McDonald's Apologizes for Mislabeling Fries, Makes Donations to Hindu and Other Groups

1 min read
Opinions expressed by Entrepreneur contributors are their own.

Oak Brook, Illinois--McDonald's Corp. has agreed to donate $10 million to Hindu and other groups to settle a lawsuit filed against the chain for mislabeling french fries and hash browns as vegetarian. The company also posted an apology on its Web site acknowledging that mistakes were made in communicating to customers and the public about the ingredients in the fries and hash browns. The vegetable oil used to prepare the fries and hash browns was not pure, but contained essence of beef for flavoring.

McDonald's was first sued over the fries in Seattle last year by three vegetarians, including two Hindus who don't eat meat for religious reasons. Lawsuits were subsequently filed in Illinois, California, New Jersey and Texas on behalf of any vegetarian who ate McDonald's fries after 1990, the year the company announced it would only use pure vegetable oil to cook fries. -Associated Press

More from Entrepreneur

Are paying too much for business insurance? Do you have critical gaps in your coverage? Trust Entrepreneur to help you find out.
Get Your Quote Now

One-on-one online sessions with our experts can help you start a business, grow your business, build your brand, fundraise and more.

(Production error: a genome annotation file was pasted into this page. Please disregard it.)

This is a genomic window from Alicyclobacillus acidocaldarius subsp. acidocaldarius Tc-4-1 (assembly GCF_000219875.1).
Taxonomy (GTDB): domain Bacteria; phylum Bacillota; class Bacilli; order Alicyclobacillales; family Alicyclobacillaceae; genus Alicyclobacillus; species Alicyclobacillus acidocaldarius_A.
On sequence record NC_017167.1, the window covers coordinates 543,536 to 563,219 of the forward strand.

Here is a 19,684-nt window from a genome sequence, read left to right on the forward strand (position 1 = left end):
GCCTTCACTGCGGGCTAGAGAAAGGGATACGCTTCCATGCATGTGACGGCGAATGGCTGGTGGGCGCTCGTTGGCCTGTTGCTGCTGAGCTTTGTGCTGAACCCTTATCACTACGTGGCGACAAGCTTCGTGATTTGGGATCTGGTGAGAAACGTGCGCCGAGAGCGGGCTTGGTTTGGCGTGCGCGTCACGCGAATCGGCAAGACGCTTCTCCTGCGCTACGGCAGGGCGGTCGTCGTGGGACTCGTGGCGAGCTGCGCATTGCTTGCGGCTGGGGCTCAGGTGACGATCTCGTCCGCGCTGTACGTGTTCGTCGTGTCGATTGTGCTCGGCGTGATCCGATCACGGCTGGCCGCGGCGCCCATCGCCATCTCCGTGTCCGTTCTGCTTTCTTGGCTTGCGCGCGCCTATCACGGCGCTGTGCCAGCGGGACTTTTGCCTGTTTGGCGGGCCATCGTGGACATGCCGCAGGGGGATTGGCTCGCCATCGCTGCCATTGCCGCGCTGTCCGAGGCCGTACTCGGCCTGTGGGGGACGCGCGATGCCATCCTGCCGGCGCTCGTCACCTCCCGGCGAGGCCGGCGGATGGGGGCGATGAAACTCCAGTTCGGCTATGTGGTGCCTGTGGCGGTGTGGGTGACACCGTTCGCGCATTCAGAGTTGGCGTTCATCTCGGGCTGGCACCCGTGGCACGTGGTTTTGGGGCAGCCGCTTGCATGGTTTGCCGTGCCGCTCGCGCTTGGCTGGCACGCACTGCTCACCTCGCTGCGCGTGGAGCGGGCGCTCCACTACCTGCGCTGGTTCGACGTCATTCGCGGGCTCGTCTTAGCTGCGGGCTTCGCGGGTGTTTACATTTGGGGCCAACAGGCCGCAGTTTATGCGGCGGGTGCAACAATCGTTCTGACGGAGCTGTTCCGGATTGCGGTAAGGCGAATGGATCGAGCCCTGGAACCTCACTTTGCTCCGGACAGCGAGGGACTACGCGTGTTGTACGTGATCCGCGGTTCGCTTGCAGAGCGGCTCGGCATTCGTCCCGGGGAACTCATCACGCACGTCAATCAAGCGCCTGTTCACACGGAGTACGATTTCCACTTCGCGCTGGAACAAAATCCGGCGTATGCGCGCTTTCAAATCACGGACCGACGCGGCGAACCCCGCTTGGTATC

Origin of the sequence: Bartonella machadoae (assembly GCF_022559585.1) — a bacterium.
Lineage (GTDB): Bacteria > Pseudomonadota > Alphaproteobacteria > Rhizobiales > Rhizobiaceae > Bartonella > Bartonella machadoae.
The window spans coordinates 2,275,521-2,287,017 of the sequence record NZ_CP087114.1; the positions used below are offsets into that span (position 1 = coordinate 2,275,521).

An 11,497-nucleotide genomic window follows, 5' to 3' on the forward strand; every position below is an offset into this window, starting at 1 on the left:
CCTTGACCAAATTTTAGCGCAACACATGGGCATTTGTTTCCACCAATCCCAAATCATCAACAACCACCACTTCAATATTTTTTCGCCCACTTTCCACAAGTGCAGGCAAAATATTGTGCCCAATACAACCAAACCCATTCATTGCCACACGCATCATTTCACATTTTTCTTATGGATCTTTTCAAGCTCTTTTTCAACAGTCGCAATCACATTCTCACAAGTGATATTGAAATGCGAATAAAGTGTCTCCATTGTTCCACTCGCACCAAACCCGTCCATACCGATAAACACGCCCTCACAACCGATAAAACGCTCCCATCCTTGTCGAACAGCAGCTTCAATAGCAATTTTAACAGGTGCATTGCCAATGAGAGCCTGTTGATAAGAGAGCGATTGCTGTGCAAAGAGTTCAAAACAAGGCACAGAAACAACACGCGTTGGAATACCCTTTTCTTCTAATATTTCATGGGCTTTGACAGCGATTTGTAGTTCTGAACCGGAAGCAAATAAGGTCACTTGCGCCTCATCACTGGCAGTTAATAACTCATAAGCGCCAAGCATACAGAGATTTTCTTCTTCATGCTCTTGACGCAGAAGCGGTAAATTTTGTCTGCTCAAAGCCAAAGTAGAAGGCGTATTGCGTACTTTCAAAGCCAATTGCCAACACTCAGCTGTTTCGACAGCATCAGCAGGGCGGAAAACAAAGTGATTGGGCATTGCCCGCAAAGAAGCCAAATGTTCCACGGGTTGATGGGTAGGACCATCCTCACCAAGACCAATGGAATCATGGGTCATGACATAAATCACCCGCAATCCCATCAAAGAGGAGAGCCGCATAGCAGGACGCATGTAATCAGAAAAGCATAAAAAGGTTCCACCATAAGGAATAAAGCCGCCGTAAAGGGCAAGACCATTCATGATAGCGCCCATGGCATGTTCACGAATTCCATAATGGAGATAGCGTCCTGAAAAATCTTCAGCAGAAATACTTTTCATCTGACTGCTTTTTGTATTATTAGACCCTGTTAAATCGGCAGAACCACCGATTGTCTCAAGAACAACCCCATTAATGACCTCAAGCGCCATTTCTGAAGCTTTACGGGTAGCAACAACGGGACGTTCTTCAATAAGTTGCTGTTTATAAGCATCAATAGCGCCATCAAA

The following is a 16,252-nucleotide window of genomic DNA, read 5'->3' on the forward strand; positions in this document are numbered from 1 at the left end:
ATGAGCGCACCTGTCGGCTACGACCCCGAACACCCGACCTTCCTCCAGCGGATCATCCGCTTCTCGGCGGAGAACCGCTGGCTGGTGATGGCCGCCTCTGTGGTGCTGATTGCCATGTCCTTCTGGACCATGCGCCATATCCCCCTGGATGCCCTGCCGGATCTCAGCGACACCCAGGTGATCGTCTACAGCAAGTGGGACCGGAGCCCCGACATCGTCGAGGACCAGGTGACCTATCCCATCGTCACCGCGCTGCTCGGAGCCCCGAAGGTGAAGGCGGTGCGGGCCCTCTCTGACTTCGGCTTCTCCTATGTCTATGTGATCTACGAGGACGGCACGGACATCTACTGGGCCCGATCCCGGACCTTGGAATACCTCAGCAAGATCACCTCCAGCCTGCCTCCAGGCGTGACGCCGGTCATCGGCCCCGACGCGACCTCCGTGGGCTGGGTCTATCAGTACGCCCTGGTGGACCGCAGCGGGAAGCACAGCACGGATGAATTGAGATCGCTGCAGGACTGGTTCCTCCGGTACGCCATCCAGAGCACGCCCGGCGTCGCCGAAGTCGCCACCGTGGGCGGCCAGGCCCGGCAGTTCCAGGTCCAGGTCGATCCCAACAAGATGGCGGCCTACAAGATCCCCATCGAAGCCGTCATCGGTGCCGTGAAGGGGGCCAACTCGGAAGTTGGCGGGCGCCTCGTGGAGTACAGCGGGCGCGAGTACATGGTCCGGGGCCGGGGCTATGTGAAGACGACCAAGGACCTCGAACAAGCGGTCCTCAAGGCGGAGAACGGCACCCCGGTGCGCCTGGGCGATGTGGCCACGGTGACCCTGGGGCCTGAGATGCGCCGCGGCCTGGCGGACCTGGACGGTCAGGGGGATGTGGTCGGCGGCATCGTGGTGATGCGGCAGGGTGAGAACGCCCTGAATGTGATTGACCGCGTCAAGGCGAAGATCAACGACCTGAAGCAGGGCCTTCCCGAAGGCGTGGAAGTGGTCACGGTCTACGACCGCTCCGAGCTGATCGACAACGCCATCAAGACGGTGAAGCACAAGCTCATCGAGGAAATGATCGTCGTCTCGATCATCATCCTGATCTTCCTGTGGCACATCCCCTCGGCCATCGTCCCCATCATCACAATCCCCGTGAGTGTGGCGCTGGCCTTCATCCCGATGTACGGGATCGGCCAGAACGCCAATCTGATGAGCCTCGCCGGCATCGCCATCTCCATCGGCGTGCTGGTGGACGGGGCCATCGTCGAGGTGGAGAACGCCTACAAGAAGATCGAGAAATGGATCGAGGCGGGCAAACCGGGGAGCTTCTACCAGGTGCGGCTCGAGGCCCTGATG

Book Your Session

Whether you are launching or growing a business, we have all the business tools you need to take your business to the next level, in one place.
Enroll Now

Latest on Entrepreneur

My Queue

There are no Videos in your queue.

Click on the Add to next to any video to save to your queue.

There are no Articles in your queue.

Click on the Add to next to any article to save to your queue.

There are no Podcasts in your queue.

Click on the Add to next to any podcast episode to save to your queue.

You're not following any authors.

Click the Follow button on any author page to keep up with the latest content from your favorite authors.

It Started As a Joke and Turned Into a Startup That Raised $1 Million in Funding